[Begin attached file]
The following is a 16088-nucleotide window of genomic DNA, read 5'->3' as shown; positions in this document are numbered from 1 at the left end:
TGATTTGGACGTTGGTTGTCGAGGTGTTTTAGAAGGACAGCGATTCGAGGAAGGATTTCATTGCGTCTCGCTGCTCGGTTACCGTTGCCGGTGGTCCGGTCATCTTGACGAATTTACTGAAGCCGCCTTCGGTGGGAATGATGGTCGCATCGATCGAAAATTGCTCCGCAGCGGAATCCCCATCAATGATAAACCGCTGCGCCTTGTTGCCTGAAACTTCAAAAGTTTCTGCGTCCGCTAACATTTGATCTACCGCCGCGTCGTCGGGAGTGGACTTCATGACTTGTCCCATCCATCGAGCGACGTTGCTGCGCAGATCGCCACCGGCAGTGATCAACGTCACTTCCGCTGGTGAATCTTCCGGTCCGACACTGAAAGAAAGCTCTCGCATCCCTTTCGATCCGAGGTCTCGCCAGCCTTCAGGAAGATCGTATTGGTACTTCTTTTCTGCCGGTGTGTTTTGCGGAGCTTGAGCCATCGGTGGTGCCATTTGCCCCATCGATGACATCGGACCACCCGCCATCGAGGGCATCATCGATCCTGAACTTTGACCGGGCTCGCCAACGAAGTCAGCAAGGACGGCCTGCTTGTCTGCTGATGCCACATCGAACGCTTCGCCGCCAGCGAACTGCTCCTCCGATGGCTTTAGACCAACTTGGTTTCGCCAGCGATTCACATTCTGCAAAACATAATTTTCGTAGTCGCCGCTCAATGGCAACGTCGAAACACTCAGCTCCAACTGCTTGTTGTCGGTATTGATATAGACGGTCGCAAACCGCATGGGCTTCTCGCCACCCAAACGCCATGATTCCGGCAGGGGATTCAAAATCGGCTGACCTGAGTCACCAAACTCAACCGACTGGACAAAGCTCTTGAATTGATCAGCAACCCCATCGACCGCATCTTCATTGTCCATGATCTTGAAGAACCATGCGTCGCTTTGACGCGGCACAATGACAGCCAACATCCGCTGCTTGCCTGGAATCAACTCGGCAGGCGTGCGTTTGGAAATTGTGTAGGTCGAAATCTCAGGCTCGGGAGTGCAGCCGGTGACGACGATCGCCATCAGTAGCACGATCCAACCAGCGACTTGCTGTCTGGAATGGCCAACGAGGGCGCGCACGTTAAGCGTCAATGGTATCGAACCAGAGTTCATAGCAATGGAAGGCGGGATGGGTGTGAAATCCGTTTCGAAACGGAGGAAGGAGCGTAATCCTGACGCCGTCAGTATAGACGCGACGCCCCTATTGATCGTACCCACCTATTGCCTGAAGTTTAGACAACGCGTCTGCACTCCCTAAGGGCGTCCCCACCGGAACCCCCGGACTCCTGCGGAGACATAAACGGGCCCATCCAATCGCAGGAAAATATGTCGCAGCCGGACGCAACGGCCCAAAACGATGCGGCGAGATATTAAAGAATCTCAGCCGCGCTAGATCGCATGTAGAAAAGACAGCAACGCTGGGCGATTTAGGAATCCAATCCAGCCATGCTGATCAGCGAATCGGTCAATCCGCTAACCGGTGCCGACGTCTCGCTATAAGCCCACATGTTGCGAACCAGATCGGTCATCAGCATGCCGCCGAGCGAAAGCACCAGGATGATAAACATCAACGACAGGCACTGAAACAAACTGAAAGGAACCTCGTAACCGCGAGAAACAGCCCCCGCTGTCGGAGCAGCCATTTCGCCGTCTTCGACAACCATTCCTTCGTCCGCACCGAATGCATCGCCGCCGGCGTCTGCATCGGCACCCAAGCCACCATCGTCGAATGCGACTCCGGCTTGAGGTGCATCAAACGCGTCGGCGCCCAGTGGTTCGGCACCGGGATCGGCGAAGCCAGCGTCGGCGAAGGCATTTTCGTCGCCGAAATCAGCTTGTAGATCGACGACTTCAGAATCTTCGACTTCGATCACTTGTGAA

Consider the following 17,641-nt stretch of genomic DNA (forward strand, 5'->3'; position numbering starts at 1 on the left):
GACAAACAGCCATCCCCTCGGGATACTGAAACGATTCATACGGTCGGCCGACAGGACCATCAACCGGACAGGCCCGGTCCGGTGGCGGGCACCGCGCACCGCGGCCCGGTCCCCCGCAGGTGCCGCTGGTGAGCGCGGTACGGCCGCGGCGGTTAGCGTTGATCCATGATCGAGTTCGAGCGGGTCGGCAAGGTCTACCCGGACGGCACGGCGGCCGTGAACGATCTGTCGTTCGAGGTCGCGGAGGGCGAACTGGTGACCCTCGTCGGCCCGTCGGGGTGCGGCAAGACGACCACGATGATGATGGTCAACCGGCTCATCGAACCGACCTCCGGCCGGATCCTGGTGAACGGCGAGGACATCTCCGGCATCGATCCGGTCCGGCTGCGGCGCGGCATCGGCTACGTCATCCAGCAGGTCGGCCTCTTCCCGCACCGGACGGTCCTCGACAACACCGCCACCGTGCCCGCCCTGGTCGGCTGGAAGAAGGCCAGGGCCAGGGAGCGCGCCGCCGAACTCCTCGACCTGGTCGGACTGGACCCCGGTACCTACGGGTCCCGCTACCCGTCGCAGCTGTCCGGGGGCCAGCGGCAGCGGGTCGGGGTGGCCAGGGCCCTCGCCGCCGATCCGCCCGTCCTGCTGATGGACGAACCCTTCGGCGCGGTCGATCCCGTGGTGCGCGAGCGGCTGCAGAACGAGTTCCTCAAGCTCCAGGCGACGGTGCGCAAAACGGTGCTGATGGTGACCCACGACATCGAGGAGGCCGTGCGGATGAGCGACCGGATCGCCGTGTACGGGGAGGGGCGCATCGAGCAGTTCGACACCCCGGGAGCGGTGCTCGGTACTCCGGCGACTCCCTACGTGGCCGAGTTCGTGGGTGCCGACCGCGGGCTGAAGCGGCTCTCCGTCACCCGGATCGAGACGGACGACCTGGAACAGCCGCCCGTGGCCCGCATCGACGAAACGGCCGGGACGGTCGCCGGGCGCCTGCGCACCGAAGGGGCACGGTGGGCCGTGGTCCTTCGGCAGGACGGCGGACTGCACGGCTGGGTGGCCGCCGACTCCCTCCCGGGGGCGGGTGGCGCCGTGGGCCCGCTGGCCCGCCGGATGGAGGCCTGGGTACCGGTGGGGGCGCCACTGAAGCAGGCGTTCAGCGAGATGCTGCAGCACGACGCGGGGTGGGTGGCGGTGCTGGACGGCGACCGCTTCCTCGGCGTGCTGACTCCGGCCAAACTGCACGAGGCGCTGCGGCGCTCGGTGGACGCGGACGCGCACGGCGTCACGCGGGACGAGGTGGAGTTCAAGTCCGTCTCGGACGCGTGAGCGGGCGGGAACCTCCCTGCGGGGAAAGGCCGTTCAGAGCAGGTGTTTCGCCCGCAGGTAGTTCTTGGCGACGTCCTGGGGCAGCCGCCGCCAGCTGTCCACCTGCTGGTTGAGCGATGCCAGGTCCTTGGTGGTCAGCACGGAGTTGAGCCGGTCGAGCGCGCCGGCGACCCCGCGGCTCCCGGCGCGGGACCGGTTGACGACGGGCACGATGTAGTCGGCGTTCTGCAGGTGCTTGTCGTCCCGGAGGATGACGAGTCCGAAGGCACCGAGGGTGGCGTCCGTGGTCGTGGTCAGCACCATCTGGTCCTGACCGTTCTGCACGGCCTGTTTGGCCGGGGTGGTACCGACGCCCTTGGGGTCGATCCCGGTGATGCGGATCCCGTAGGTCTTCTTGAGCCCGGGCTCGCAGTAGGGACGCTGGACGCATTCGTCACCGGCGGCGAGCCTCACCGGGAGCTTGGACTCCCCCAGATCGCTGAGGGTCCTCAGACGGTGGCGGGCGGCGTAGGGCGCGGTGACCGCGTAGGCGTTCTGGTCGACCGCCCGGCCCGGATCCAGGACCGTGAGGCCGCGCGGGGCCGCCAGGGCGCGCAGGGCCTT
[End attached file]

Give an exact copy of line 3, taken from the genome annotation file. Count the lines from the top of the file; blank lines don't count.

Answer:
Consider the following 17,641-nt stretch of genomic DNA (forward strand, 5'->3'; position numbering starts at 1 on the left):